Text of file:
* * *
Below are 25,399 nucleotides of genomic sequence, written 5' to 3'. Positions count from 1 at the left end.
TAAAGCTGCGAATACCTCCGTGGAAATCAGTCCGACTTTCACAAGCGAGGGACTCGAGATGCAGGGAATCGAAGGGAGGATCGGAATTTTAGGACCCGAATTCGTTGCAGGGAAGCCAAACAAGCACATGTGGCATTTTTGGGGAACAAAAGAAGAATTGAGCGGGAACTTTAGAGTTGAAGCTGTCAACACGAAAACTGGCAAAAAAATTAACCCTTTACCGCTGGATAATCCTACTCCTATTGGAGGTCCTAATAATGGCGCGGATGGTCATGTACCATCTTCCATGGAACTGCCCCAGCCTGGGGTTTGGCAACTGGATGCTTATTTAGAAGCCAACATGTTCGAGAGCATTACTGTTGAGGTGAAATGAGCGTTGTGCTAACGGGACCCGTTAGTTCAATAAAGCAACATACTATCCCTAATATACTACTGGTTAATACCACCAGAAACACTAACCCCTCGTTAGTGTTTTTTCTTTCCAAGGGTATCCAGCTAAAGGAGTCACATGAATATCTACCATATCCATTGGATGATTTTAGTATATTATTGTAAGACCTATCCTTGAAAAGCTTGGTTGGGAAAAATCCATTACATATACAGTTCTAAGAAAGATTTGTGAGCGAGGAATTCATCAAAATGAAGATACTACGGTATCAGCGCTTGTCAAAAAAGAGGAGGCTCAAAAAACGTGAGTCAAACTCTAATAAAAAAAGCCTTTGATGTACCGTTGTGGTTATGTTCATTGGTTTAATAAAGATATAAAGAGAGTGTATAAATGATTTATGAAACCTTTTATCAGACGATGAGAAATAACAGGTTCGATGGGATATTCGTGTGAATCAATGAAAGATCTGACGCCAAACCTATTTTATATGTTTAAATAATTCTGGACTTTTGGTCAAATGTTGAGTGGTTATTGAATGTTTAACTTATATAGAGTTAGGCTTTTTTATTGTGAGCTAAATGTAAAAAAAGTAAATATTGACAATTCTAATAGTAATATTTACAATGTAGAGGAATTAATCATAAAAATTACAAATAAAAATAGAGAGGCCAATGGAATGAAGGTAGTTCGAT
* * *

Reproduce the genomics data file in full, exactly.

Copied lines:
Below are 25,399 nucleotides of genomic sequence, written 5' to 3'. Positions count from 1 at the left end.
TAAAGCTGCGAATACCTCCGTGGAAATCAGTCCGACTTTCACAAGCGAGGGACTCGAGATGCAGGGAATCGAAGGGAGGATCGGAATTTTAGGACCCGAATTCGTTGCAGGGAAGCCAAACAAGCACATGTGGCATTTTTGGGGAACAAAAGAAGAATTGAGCGGGAACTTTAGAGTTGAAGCTGTCAACACGAAAACTGGCAAAAAAATTAACCCTTTACCGCTGGATAATCCTACTCCTATTGGAGGTCCTAATAATGGCGCGGATGGTCATGTACCATCTTCCATGGAACTGCCCCAGCCTGGGGTTTGGCAACTGGATGCTTATTTAGAAGCCAACATGTTCGAGAGCATTACTGTTGAGGTGAAATGAGCGTTGTGCTAACGGGACCCGTTAGTTCAATAAAGCAACATACTATCCCTAATATACTACTGGTTAATACCACCAGAAACACTAACCCCTCGTTAGTGTTTTTTCTTTCCAAGGGTATCCAGCTAAAGGAGTCACATGAATATCTACCATATCCATTGGATGATTTTAGTATATTATTGTAAGACCTATCCTTGAAAAGCTTGGTTGGGAAAAATCCATTACATATACAGTTCTAAGAAAGATTTGTGAGCGAGGAATTCATCAAAATGAAGATACTACGGTATCAGCGCTTGTCAAAAAAGAGGAGGCTCAAAAAACGTGAGTCAAACTCTAATAAAAAAAGCCTTTGATGTACCGTTGTGGTTATGTTCATTGGTTTAATAAAGATATAAAGAGAGTGTATAAATGATTTATGAAACCTTTTATCAGACGATGAGAAATAACAGGTTCGATGGGATATTCGTGTGAATCAATGAAAGATCTGACGCCAAACCTATTTTATATGTTTAAATAATTCTGGACTTTTGGTCAAATGTTGAGTGGTTATTGAATGTTTAACTTATATAGAGTTAGGCTTTTTTATTGTGAGCTAAATGTAAAAAAAGTAAATATTGACAATTCTAATAGTAATATTTACAATGTAGAGGAATTAATCATAAAAATTACAAATAAAAATAGAGAGGCCAATGGAATGAAGGTAGTTCGAT